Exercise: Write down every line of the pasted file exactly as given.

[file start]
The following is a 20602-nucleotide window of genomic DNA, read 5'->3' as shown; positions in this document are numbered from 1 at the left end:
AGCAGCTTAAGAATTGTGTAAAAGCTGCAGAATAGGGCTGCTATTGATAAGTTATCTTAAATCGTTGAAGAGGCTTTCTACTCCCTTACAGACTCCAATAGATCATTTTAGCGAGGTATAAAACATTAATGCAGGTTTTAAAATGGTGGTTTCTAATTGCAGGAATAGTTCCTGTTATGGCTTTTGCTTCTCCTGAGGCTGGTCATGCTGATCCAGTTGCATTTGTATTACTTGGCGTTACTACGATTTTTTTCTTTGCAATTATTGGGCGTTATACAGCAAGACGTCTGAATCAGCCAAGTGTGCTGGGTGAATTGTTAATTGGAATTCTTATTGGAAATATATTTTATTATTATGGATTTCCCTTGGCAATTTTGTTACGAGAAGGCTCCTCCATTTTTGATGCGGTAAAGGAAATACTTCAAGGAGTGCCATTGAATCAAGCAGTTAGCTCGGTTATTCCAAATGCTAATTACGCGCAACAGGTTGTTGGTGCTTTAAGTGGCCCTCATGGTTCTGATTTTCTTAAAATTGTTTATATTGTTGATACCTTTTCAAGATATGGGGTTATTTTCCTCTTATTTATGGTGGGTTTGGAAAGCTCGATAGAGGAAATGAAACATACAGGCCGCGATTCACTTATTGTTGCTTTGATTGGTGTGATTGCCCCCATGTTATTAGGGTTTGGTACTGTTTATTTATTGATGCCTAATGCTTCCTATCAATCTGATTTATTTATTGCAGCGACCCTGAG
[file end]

The following is a 20602-nucleotide window of genomic DNA, read 5'->3' as shown; positions in this document are numbered from 1 at the left end:
AGCAGCTTAAGAATTGTGTAAAAGCTGCAGAATAGGGCTGCTATTGATAAGTTATCTTAAATCGTTGAAGAGGCTTTCTACTCCCTTACAGACTCCAATAGATCATTTTAGCGAGGTATAAAACATTAATGCAGGTTTTAAAATGGTGGTTTCTAATTGCAGGAATAGTTCCTGTTATGGCTTTTGCTTCTCCTGAGGCTGGTCATGCTGATCCAGTTGCATTTGTATTACTTGGCGTTACTACGATTTTTTTCTTTGCAATTATTGGGCGTTATACAGCAAGACGTCTGAATCAGCCAAGTGTGCTGGGTGAATTGTTAATTGGAATTCTTATTGGAAATATATTTTATTATTATGGATTTCCCTTGGCAATTTTGTTACGAGAAGGCTCCTCCATTTTTGATGCGGTAAAGGAAATACTTCAAGGAGTGCCATTGAATCAAGCAGTTAGCTCGGTTATTCCAAATGCTAATTACGCGCAACAGGTTGTTGGTGCTTTAAGTGGCCCTCATGGTTCTGATTTTCTTAAAATTGTTTATATTGTTGATACCTTTTCAAGATATGGGGTTATTTTCCTCTTATTTATGGTGGGTTTGGAAAGCTCGATAGAGGAAATGAAACATACAGGCCGCGATTCACTTATTGTTGCTTTGATTGGTGTGATTGCCCCCATGTTATTAGGGTTTGGTACTGTTTATTTATTGATGCCTAATGCTTCCTATCAATCTGATTTATTTATTGCAGCGACCCTGAG